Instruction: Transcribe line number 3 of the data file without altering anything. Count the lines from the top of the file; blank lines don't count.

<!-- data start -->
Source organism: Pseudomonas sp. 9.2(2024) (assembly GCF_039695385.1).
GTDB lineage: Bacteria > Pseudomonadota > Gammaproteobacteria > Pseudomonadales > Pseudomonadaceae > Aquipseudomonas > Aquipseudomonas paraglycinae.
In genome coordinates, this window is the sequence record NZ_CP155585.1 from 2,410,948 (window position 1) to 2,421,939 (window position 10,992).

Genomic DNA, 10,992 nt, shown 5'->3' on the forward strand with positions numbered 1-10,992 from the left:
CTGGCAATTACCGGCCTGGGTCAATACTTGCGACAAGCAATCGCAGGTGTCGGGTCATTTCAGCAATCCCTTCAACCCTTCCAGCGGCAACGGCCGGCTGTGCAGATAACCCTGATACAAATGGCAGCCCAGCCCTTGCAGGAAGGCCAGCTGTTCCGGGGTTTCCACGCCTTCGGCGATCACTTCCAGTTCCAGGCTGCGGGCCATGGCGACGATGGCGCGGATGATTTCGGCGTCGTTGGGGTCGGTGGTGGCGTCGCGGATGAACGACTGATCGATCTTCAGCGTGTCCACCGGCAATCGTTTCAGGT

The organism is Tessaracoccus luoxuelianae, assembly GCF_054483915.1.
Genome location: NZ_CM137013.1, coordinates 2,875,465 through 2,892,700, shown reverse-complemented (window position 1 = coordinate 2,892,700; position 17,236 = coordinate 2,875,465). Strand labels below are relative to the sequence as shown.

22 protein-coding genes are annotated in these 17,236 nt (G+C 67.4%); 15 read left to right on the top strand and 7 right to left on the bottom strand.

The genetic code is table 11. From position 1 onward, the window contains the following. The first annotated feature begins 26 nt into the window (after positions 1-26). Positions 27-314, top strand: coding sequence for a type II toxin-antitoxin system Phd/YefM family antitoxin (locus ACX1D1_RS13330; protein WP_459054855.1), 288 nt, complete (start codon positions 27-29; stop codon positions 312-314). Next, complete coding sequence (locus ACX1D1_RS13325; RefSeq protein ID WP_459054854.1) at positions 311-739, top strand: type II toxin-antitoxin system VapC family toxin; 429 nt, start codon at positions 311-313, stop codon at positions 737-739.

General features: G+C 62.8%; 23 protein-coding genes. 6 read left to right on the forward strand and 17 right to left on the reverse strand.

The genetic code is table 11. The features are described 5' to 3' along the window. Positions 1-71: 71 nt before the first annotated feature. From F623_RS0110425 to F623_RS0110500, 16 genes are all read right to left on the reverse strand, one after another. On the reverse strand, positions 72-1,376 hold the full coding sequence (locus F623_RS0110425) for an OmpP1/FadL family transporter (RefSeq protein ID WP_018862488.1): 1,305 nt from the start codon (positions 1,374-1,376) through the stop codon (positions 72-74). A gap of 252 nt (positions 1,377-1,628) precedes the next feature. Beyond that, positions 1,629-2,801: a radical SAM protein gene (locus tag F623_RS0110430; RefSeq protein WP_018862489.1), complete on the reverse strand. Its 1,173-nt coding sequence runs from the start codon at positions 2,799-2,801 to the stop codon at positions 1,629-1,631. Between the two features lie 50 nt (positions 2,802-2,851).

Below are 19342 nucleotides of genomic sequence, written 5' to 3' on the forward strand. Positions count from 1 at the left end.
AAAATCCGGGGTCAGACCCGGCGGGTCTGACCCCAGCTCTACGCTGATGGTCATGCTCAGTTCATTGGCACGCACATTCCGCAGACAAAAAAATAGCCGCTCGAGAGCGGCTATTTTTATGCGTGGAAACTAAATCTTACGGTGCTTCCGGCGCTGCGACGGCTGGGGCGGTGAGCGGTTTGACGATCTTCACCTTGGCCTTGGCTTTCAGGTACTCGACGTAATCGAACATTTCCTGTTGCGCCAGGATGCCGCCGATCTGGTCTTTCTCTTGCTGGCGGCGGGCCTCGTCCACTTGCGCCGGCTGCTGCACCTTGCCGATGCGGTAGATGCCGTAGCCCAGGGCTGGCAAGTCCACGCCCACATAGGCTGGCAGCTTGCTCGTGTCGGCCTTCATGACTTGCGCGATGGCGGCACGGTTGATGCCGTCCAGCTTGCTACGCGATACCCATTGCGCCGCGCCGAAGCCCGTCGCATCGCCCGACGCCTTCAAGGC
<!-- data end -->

In genome coordinates, this window is the sequence record NZ_CP155585.1 from 2,410,948 (window position 1) to 2,421,939 (window position 10,992).